Dual sensory impairment: Assessment and management

Closing Date: 13/11/2020

Communication Standards of practice Communication Standards of practice

The prevention of sight loss and the optimisation of vision through optical correction are core concepts for optometrists. However, just as sight loss is not always preventable, not every visual problem can be solved with optical correction alone. A comprehensive assessment of functional vision may be required to deal with the consequences of sight impairment. This skill becomes more important as the patient population gets older. Ageing is very much associated with an increased prevalence of sight impairment (table 1). However, it also goes hand in hand with hearing impairment.2 Combined visual and hearing impairment can lead to unique challenges. This article describes ways to assess and manage patients with dual sensory loss.

Table 1: The association of age with sight loss in the UK1

Definitions and demographics

The legal definition of deaf-blindness was established by the Department of Health in 1995 as follows:

‘A person is regarded as deaf-blind if their combined sight and
hearing impairment cause difficulties with communication, access to information and mobility. This includes people with a progressive sight and hearing loss.’

According to Sense,3 there are around 390,000 deaf-blind people in the UK and this number is expected to increase to 600,000 by 2035. The majority (around 75%) of people with coexisting hearing and sight impairment have acquired deaf-blindness, having developed the condition in old age. Hearing loss is common with age, as are eye conditions such as diabetic retinopathy, AMD, glaucoma, cataract and myopic degenerative diseases. Optometrists in community practice are most likely to encounter people with dual sensory loss due to old age.

Deaf-blindness can also be congenital or develop before language acquisition. Examples of causes include:

  • Premature birth; full sensory development is interrupted
  • Foetal infections; including rubella, toxoplasmosis (figure 1) and cytomegalovirus
  • Foetal alcohol syndrome
  • Cerebral palsy
  • Genetic abnormalities; including Usher syndrome, CHARGE syndrome and Down’s syndrome

Figure 1: Infections during pregnancy may lead to deaf-blindness, such as toxoplasmosis shown here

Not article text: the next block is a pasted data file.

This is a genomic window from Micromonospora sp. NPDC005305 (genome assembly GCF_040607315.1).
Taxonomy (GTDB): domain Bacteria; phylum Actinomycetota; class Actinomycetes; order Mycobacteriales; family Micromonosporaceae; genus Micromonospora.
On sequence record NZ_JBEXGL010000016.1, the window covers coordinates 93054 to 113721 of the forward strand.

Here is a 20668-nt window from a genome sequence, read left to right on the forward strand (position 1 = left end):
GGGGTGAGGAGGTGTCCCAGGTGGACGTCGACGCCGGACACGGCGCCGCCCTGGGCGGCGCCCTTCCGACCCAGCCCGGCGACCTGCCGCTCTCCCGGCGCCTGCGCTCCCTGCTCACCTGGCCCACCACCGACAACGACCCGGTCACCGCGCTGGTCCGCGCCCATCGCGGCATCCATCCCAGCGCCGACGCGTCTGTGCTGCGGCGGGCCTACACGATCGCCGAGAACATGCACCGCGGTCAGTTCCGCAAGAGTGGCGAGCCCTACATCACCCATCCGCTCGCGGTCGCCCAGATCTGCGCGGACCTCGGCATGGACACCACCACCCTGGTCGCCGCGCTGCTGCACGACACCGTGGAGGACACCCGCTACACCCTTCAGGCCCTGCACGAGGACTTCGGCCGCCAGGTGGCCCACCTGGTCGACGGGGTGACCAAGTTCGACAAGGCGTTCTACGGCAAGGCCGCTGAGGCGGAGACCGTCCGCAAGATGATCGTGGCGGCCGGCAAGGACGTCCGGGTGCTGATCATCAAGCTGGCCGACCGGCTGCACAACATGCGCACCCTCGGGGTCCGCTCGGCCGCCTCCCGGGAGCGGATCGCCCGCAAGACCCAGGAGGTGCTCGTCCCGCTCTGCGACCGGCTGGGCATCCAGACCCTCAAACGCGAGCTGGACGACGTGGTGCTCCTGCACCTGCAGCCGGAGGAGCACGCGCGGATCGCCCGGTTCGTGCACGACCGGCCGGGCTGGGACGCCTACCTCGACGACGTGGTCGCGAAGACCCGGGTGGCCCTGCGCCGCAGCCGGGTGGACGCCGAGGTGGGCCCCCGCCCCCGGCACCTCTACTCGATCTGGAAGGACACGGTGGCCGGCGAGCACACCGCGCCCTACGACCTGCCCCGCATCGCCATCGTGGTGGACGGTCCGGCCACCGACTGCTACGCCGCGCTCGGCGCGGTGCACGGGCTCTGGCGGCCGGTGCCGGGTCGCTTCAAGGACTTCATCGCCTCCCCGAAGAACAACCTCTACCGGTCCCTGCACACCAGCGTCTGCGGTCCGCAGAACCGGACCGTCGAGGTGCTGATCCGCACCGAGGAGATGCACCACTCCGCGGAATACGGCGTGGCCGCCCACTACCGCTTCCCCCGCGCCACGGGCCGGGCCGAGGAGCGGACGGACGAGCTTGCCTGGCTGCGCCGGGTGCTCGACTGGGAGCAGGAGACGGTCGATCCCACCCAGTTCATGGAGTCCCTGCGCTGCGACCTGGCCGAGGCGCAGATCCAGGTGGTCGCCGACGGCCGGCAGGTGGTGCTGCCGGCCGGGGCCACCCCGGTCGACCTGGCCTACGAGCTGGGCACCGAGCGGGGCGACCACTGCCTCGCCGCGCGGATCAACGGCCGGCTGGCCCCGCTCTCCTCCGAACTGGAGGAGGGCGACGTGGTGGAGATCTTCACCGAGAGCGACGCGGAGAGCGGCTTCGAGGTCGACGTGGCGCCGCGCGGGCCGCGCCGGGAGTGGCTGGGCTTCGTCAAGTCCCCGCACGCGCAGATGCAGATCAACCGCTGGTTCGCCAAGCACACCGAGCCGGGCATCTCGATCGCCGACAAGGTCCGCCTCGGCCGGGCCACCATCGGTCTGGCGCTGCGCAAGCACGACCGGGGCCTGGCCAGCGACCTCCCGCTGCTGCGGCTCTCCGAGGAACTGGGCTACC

There are two genetic causes of deaf-blindness worthy of further mention:

  • Usher syndrome; is a rare genetic disorder caused by a mutation in any one of at least 11 genes resulting in a combination of hearing loss and visual impairment. It is a major cause of deaf-blindness and is, at present, incurable. Usher syndrome is characterised by hearing loss and a gradual visual impairment. Depending on the type of inheritance, hearing loss may be profound from birth, progress from birth, or be maintained as a less profound level of hardness of hearing. The hearing loss is caused by a defective inner ear, whereas the vision loss results from retinitis pigmentosa or RP (figure 2). Usually in RP, the rod cells of the retina are affected first, leading to early night blindness (nyctalopia) and the gradual loss of peripheral vision. In other cases, early degeneration of the cone cells in the macula occurs, leading to a loss of central acuity. 
  • CHARGE syndrome4; a rare genetic condition affecting many part of the body and known to be related to a specific gene mutation in around 50% of cases. The name of this syndrome is an acronym from the following:
    • •Coloboma (figure 3)
    • •Heart defects
    • •Atresia choanae (blockage of the back of the nasal passage)
    • •Growth retardation
    • •Genital abnormalities
    • •Ear abnormalities

Figure 2: Retinitis pigmentosa in a patient with Usher syndromeFigure 3: Iris (left) and chorioretinal (right) coloboma as part of CHARGE syndrome

Communication in the optometric practice 

When a patient with dual sensory impairment (deaf-blind) attends optometric practice, it is important to establish their preferred mode of communication right at the beginning. Stevens et al carried out a survey among people with a hearing impairment in a healthcare setting.5 In this survey, the majority of respondents indicated that they ‘sometimes’ or ‘often’ let care providers know about their hearing impairment (93%). However, almost a third of respondents indicated that no arrangements were made to improve communication. 

So, the question arises as to how eye care professionals (ECPs) and practice staff can ensure effective communication in their practice or clinic. The minority group of British sign language (BSL) users, who tend to have congenital and developmental deaf-blindness, needs to be approached in a very different way to the more commonly presenting person with age-related dual sensory impairment.